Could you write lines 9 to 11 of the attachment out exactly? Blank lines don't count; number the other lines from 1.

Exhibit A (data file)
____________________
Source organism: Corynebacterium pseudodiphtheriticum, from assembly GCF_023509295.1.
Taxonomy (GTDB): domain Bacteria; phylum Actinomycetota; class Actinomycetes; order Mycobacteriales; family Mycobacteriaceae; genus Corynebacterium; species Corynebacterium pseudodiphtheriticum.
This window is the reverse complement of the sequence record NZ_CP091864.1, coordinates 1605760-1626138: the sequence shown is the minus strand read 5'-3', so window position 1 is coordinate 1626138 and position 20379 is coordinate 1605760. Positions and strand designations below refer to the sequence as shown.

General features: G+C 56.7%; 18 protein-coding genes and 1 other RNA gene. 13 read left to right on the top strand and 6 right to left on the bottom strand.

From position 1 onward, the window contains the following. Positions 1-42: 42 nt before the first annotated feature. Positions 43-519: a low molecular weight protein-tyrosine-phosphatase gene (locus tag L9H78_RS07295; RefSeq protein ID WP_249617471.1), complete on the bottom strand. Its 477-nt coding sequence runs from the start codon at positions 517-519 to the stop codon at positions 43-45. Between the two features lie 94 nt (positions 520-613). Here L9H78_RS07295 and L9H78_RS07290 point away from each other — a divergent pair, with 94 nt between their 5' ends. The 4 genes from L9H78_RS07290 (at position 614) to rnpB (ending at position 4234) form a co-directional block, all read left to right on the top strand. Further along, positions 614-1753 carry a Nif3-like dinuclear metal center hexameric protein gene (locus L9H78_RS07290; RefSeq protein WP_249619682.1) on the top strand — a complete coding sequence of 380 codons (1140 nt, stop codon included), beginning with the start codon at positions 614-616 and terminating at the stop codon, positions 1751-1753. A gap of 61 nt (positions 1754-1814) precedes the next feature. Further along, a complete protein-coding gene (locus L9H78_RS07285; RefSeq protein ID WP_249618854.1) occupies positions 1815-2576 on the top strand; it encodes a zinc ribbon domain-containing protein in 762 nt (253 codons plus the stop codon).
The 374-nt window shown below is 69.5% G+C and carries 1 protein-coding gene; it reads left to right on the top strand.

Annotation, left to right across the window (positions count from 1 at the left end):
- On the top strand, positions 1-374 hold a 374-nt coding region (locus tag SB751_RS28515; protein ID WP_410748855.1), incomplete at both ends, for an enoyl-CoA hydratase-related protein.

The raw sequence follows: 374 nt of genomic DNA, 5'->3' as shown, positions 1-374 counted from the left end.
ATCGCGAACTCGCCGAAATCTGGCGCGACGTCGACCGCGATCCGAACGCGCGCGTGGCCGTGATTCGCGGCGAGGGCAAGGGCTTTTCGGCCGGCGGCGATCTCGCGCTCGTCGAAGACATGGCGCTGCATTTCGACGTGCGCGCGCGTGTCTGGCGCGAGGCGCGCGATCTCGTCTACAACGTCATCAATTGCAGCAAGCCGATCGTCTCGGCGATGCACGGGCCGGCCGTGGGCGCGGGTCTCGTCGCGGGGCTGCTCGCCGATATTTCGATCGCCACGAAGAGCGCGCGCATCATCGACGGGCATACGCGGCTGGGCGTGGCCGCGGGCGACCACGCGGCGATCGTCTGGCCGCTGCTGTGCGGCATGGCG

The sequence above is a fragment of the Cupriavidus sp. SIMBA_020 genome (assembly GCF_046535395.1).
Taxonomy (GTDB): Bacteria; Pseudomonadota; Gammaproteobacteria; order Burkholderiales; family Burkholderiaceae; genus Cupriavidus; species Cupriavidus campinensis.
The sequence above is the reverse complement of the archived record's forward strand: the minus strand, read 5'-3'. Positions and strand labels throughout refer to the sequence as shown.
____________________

The raw sequence follows: 374 nt of genomic DNA, 5'->3' as shown, positions 1-374 counted from the left end.
ATCGCGAACTCGCCGAAATCTGGCGCGACGTCGACCGCGATCCGAACGCGCGCGTGGCCGTGATTCGCGGCGAGGGCAAGGGCTTTTCGGCCGGCGGCGATCTCGCGCTCGTCGAAGACATGGCGCTGCATTTCGACGTGCGCGCGCGTGTCTGGCGCGAGGCGCGCGATCTCGTCTACAACGTCATCAATTGCAGCAAGCCGATCGTCTCGGCGATGCACGGGCCGGCCGTGGGCGCGGGTCTCGTCGCGGGGCTGCTCGCCGATATTTCGATCGCCACGAAGAGCGCGCGCATCATCGACGGGCATACGCGGCTGGGCGTGGCCGCGGGCGACCACGCGGCGATCGTCTGGCCGCTGCTGTGCGGCATGGCG

The sequence above is a fragment of the Cupriavidus sp. SIMBA_020 genome (assembly GCF_046535395.1).